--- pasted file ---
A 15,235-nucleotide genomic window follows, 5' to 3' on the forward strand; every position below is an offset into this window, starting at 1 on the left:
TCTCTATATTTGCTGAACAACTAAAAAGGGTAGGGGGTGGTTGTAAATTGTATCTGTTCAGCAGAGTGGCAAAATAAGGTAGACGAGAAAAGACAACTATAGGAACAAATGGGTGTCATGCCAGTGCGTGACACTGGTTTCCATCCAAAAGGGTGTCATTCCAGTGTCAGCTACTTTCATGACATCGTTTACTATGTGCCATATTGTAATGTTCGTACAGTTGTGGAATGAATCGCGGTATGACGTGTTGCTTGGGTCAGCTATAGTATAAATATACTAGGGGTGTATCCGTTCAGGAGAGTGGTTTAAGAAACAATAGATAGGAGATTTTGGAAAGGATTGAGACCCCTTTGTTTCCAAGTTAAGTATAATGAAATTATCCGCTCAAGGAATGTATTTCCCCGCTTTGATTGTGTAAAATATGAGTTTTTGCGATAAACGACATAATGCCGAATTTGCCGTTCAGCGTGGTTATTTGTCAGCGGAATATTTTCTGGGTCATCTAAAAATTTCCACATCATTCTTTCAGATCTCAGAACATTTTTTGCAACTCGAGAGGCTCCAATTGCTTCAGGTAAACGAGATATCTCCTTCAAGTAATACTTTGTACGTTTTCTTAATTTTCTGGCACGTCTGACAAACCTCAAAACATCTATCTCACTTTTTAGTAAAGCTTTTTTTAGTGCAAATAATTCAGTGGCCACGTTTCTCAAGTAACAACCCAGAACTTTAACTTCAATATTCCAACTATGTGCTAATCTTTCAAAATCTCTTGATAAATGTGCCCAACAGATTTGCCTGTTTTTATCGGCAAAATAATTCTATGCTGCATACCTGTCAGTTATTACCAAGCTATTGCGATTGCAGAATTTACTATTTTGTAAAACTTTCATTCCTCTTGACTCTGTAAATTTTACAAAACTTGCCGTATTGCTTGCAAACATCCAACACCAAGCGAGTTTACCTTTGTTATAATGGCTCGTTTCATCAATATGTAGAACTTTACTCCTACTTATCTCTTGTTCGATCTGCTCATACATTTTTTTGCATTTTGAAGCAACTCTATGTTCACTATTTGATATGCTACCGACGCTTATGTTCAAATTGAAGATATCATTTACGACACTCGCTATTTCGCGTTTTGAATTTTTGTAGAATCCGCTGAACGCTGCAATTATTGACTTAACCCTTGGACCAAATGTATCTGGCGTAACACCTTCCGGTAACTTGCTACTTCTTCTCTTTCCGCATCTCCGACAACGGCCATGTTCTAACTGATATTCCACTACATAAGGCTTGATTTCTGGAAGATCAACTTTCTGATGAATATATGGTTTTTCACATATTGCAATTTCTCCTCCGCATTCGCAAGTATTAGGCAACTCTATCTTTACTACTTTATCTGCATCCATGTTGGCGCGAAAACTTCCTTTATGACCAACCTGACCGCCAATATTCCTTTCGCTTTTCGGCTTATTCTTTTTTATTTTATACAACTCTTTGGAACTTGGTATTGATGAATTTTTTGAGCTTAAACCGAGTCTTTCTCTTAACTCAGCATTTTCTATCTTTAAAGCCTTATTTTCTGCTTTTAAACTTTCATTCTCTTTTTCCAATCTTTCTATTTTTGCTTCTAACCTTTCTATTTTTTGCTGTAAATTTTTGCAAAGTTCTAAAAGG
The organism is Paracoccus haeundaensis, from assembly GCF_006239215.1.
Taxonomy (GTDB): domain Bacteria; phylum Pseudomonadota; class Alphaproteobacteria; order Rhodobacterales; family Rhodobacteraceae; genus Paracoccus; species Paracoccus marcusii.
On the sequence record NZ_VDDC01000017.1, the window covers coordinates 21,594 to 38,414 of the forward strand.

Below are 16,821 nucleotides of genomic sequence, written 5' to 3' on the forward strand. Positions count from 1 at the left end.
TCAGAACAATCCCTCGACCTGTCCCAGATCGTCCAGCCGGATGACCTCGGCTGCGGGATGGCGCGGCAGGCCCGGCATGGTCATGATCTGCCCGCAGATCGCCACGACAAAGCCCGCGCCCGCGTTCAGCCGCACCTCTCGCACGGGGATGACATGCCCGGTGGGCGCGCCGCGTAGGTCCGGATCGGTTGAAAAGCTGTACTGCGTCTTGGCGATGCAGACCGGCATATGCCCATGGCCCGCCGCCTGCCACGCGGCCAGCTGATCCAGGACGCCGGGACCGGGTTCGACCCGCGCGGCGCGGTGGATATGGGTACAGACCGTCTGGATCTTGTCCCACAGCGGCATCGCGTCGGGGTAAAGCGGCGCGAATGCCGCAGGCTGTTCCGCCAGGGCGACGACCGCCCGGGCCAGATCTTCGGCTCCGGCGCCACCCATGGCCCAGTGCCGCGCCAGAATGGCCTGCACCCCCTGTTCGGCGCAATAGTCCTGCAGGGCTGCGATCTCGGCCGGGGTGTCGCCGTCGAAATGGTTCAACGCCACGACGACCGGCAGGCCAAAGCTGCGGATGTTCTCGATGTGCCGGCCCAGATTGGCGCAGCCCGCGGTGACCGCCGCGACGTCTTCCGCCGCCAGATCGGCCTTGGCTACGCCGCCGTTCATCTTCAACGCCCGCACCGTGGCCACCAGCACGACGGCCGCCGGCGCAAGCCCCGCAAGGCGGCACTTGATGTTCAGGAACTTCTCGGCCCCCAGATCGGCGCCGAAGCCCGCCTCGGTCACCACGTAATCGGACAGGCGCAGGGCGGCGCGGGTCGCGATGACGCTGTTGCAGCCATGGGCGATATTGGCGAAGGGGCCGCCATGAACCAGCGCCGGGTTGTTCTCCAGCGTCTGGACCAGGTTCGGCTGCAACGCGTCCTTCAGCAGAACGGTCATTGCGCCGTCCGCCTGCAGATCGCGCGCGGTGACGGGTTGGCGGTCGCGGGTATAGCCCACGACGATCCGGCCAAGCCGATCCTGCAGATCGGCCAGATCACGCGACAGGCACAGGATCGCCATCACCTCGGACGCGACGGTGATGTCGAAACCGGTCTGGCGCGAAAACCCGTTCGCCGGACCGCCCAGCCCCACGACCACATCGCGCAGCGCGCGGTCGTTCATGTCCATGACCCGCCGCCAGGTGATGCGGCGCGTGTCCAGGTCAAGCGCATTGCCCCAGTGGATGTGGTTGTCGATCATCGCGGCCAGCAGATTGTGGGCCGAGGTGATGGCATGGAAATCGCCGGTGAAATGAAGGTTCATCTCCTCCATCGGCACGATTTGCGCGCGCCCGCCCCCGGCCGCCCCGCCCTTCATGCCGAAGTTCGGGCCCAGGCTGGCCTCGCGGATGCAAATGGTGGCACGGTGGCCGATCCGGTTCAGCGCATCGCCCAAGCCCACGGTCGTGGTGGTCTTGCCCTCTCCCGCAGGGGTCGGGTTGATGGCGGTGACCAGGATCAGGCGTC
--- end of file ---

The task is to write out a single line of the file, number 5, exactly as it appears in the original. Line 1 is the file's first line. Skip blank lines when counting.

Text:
On the sequence record NZ_VDDC01000017.1, the window covers coordinates 21,594 to 38,414 of the forward strand.